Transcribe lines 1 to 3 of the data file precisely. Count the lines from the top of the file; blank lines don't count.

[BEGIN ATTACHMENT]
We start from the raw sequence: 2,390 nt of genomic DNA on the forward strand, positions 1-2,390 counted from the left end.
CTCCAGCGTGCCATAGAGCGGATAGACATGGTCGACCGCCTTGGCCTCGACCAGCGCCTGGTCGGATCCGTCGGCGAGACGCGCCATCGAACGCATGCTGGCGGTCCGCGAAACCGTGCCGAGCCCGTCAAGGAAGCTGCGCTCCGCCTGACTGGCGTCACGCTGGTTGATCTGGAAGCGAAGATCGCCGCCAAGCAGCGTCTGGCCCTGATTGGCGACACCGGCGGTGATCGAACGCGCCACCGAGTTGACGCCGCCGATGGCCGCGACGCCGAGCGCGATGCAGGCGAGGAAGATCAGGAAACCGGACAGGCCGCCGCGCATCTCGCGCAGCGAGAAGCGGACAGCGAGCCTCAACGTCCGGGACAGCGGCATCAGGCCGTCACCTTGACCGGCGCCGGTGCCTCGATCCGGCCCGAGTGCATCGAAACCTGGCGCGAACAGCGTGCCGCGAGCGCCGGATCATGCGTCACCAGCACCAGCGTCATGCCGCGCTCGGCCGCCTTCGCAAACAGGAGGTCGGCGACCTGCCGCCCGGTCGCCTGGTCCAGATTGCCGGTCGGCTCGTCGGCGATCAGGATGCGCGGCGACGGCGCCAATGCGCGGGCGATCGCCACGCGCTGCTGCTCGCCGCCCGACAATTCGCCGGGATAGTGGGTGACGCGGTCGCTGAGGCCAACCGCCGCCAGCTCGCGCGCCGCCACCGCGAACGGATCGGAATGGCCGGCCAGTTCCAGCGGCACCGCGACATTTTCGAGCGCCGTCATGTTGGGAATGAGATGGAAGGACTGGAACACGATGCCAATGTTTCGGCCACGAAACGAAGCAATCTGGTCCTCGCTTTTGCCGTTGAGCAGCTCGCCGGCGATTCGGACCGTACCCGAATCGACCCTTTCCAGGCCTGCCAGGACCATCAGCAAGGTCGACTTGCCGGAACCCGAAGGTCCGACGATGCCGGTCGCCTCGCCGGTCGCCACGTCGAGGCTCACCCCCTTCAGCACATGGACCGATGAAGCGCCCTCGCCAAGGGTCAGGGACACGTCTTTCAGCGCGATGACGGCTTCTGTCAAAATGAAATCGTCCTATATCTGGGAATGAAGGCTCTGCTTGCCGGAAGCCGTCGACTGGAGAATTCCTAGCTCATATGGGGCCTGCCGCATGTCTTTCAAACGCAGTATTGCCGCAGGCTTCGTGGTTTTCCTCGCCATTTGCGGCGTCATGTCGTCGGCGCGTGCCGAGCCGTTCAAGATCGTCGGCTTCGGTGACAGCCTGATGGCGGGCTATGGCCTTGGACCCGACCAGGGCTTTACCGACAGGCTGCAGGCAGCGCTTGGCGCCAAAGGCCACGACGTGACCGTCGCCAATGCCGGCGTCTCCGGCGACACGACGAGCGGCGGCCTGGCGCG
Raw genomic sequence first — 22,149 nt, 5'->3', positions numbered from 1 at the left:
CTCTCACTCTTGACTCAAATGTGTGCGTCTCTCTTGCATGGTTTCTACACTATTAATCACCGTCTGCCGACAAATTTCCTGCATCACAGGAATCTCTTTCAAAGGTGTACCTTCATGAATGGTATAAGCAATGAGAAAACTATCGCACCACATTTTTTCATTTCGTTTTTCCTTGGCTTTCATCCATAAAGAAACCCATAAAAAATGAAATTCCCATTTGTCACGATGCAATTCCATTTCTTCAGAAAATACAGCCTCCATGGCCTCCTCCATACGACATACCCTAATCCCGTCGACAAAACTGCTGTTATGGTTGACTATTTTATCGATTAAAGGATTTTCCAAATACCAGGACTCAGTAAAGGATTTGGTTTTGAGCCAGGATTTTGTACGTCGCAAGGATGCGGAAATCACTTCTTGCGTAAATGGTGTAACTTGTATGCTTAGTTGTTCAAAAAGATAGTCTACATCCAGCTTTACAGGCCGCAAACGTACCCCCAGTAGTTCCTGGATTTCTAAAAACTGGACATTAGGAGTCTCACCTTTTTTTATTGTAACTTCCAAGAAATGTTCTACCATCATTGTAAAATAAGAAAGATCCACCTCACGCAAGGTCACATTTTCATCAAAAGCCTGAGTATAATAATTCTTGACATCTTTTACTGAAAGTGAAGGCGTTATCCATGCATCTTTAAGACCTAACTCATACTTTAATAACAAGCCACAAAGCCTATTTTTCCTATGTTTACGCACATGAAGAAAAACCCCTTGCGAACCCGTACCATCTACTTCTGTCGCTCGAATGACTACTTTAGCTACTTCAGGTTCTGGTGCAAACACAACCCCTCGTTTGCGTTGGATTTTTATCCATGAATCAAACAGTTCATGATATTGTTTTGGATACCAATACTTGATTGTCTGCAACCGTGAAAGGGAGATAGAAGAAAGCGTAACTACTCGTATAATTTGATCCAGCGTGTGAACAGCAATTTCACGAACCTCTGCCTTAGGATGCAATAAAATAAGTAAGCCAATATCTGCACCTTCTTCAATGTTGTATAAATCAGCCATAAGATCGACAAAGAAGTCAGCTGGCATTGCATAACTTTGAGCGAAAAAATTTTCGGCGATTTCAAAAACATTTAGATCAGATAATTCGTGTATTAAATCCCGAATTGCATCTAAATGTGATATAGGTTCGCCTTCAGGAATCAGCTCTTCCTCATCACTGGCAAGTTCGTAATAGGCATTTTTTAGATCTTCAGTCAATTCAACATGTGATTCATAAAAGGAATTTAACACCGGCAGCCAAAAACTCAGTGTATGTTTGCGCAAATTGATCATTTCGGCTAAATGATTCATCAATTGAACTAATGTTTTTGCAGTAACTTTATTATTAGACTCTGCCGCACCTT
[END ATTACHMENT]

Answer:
We start from the raw sequence: 2,390 nt of genomic DNA on the forward strand, positions 1-2,390 counted from the left end.
CTCCAGCGTGCCATAGAGCGGATAGACATGGTCGACCGCCTTGGCCTCGACCAGCGCCTGGTCGGATCCGTCGGCGAGACGCGCCATCGAACGCATGCTGGCGGTCCGCGAAACCGTGCCGAGCCCGTCAAGGAAGCTGCGCTCCGCCTGACTGGCGTCACGCTGGTTGATCTGGAAGCGAAGATCGCCGCCAAGCAGCGTCTGGCCCTGATTGGCGACACCGGCGGTGATCGAACGCGCCACCGAGTTGACGCCGCCGATGGCCGCGACGCCGAGCGCGATGCAGGCGAGGAAGATCAGGAAACCGGACAGGCCGCCGCGCATCTCGCGCAGCGAGAAGCGGACAGCGAGCCTCAACGTCCGGGACAGCGGCATCAGGCCGTCACCTTGACCGGCGCCGGTGCCTCGATCCGGCCCGAGTGCATCGAAACCTGGCGCGAACAGCGTGCCGCGAGCGCCGGATCATGCGTCACCAGCACCAGCGTCATGCCGCGCTCGGCCGCCTTCGCAAACAGGAGGTCGGCGACCTGCCGCCCGGTCGCCTGGTCCAGATTGCCGGTCGGCTCGTCGGCGATCAGGATGCGCGGCGACGGCGCCAATGCGCGGGCGATCGCCACGCGCTGCTGCTCGCCGCCCGACAATTCGCCGGGATAGTGGGTGACGCGGTCGCTGAGGCCAACCGCCGCCAGCTCGCGCGCCGCCACCGCGAACGGATCGGAATGGCCGGCCAGTTCCAGCGGCACCGCGACATTTTCGAGCGCCGTCATGTTGGGAATGAGATGGAAGGACTGGAACACGATGCCAATGTTTCGGCCACGAAACGAAGCAATCTGGTCCTCGCTTTTGCCGTTGAGCAGCTCGCCGGCGATTCGGACCGTACCCGAATCGACCCTTTCCAGGCCTGCCAGGACCATCAGCAAGGTCGACTTGCCGGAACCCGAAGGTCCGACGATGCCGGTCGCCTCGCCGGTCGCCACGTCGAGGCTCACCCCCTTCAGCACATGGACCGATGAAGCGCCCTCGCCAAGGGTCAGGGACACGTCTTTCAGCGCGATGACGGCTTCTGTCAAAATGAAATCGTCCTATATCTGGGAATGAAGGCTCTGCTTGCCGGAAGCCGTCGACTGGAGAATTCCTAGCTCATATGGGGCCTGCCGCATGTCTTTCAAACGCAGTATTGCCGCAGGCTTCGTGGTTTTCCTCGCCATTTGCGGCGTCATGTCGTCGGCGCGTGCCGAGCCGTTCAAGATCGTCGGCTTCGGTGACAGCCTGATGGCGGGCTATGGCCTTGGACCCGACCAGGGCTTTACCGACAGGCTGCAGGCAGCGCTTGGCGCCAAAGGCCACGACGTGACCGTCGCCAATGCCGGCGTCTCCGGCGACACGACGAGCGGCGGCCTGGCGCG
Raw genomic sequence first — 22,149 nt, 5'->3', positions numbered from 1 at the left: